Henry E. Roberts was photo concessioner for General Grant National Park from 1900-1930. His collection of glass plate negatives,
cellulose negatives, prints, stereographs, slides and correspondence weaves together different stages in Sequoia & Kings Canyon
National Parks history. The wealth of imagery includes park scenery, snapshots of life at Grant Grove Village, scrapbooks
and correspondence documenting the life of the photographer and his family, and a number of early views of sequoia logging
in and around Converse Basin. For the last of these alone, the collection is of considerable historic importance, but taken
as a whole, the collection is irreplaceable for the breadth of view it offers into the parks early years of development.
Henry E. Roberts, operated the Grant Grove Studio from 1914 to 1935, selling images of park scenes to visitors and in large
measure determining the public image of General Grant National. Roberts was born in Osceola, Iowa on September 10, 1869 and
came west in the 1890s. By the turn of the twentieth century, he was in California, keeping bees in the former Russian colony
of Sebastopol in Sonoma County. In the summer of 1904, he and his wife, Edna, set up a temporary photo studio in a tent at
Millwood located in the mountains of Fresno. From here, he documented the devastation taking place with the sequoia logging
operations at Converse Basin. By the end of the decade he had opened a permanent studio in Corona, in western Riverside County,
producing photographic portraits and selling photographic supplies.
Beginning in 1914, Roberts spent twenty-one summers at General Grant National Park. During the off-season, he would return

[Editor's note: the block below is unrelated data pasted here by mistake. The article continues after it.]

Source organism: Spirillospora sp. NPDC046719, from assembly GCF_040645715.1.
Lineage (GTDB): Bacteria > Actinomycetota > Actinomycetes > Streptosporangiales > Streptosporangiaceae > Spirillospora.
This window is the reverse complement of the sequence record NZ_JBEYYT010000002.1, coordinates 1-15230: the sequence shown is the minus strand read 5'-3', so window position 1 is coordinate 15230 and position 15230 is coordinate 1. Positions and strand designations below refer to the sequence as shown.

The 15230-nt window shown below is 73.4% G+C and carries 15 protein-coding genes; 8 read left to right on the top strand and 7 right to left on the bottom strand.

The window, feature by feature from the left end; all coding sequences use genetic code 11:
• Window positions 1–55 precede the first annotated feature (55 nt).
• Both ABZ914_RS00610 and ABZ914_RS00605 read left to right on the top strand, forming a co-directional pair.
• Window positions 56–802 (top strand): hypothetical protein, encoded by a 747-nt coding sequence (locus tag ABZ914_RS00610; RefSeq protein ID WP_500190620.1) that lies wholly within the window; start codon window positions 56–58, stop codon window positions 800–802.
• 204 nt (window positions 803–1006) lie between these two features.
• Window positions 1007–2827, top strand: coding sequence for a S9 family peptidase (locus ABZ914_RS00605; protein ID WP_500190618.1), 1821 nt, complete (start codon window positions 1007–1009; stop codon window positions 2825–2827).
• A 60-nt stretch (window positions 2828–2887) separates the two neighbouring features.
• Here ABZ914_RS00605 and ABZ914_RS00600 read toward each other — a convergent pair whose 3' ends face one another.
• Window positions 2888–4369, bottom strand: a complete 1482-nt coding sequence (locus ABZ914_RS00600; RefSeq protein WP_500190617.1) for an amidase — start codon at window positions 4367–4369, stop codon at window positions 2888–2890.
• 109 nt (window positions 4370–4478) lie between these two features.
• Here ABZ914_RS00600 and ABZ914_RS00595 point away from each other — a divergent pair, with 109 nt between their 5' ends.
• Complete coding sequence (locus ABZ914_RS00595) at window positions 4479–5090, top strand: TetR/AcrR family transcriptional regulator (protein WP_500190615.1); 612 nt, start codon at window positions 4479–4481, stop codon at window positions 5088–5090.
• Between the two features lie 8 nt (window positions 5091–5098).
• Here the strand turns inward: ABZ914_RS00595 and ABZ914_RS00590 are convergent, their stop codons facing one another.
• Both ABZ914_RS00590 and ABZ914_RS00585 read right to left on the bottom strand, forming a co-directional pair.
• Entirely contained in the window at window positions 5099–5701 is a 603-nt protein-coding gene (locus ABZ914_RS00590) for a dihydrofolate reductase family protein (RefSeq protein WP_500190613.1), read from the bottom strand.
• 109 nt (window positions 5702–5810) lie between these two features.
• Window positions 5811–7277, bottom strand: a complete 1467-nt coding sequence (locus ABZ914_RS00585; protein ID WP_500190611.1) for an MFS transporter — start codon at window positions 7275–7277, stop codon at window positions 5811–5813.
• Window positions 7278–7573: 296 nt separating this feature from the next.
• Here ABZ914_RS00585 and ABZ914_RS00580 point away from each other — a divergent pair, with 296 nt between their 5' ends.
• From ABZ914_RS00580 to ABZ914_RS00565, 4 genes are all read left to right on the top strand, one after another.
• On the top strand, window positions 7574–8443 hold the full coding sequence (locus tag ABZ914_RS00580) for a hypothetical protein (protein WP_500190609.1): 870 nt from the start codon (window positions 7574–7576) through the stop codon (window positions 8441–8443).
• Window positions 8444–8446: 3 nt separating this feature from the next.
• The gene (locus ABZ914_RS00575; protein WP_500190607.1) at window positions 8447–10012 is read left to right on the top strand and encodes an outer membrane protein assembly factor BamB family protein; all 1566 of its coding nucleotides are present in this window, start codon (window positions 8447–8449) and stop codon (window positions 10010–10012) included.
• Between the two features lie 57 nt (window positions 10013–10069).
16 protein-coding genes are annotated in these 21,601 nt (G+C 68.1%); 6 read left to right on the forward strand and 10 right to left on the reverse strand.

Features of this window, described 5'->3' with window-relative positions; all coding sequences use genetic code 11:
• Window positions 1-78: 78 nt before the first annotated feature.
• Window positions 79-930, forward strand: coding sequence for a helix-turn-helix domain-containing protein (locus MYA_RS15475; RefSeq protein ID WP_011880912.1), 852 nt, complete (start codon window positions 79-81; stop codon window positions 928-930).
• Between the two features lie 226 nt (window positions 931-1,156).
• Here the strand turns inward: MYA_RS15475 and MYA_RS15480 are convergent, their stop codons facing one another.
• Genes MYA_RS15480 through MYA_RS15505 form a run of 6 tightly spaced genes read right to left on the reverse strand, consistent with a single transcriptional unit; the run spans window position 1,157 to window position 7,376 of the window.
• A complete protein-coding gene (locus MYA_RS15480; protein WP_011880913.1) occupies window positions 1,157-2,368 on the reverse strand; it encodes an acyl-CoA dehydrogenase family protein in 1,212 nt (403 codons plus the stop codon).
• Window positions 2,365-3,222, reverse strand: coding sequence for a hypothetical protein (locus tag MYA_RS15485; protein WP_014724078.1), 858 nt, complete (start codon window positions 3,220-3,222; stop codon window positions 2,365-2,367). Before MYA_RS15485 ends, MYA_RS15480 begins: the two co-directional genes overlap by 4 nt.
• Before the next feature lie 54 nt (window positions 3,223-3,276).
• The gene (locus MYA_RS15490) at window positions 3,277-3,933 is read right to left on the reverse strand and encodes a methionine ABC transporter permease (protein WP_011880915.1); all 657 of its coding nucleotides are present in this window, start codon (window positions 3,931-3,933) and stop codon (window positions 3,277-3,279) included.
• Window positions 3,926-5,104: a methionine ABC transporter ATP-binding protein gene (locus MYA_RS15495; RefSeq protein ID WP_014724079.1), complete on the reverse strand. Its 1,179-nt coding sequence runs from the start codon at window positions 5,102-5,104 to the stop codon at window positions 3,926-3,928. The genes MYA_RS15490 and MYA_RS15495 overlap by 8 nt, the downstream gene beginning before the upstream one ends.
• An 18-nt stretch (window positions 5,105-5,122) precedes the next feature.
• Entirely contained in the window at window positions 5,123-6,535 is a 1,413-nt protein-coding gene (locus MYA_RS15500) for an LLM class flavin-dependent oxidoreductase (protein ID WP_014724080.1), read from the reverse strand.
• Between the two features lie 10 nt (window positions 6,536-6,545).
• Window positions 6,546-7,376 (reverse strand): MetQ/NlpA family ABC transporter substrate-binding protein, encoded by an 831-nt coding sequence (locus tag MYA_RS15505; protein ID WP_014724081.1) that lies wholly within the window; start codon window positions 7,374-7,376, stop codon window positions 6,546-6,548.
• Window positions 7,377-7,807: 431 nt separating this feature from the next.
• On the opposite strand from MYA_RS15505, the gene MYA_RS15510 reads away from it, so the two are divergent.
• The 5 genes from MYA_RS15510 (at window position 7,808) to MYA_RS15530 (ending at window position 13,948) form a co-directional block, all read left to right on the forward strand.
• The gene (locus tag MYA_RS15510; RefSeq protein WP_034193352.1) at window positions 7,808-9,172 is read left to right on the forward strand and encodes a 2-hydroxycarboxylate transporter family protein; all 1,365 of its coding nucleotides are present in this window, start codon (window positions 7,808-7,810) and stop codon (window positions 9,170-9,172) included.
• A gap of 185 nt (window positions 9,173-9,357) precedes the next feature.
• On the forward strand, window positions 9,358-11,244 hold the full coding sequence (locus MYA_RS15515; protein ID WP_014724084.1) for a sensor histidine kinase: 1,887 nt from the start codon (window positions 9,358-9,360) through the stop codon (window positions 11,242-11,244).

to the studio in Corona. In later years when he had sold the studio, Roberts traveled with his second wife, Nelle, throughout
Southern California setting up temporary portrait studios in places like Needles, Barstow, San Bernardino, and Lancaster.
While in the park, Roberts took a number of trips into the Kings Canyon high country documenting the spectacular scenery of
the area that would become, in 1940, Kings Canyon National Park.
In 1935, Roberts left General Grant and returned to Corona. He briefly operated a malt shop, but soon reopened his photo
studio. In an unpublished autobiographical fragment, Roberts writes of his photography: [F]or thirty-five years or more
it was my business as well as my hobby. It was my pride and joy in life. The satisfaction I derived from making pictures
was not to much from the sale of them, although this was a material necessity, as in the triumph of achievement.
By the 1950s, Roberts had retired. In a 1959 note he left his photographic legacy to his only son, Harold Edmond (Eddie)
Roberts: It is also my wish that you have all my negatives (glass and film), some are good but many are too old to be of
much interest today. They are tales from a forgotten past. On May 30, 1961, H. E. Roberts died in Inglewood, California.
Many collections are former federal government records and are in the public domain. Other collections are from private sources;
copyright has been transferred to the NPS on most. Some collections have publication restrictions. Staff will assist researchers
in determining copyright status of selected materials. Researchers are required to properly credit all materials used. The
researcher assumes responsibility for acquiring copyright permissions when needed.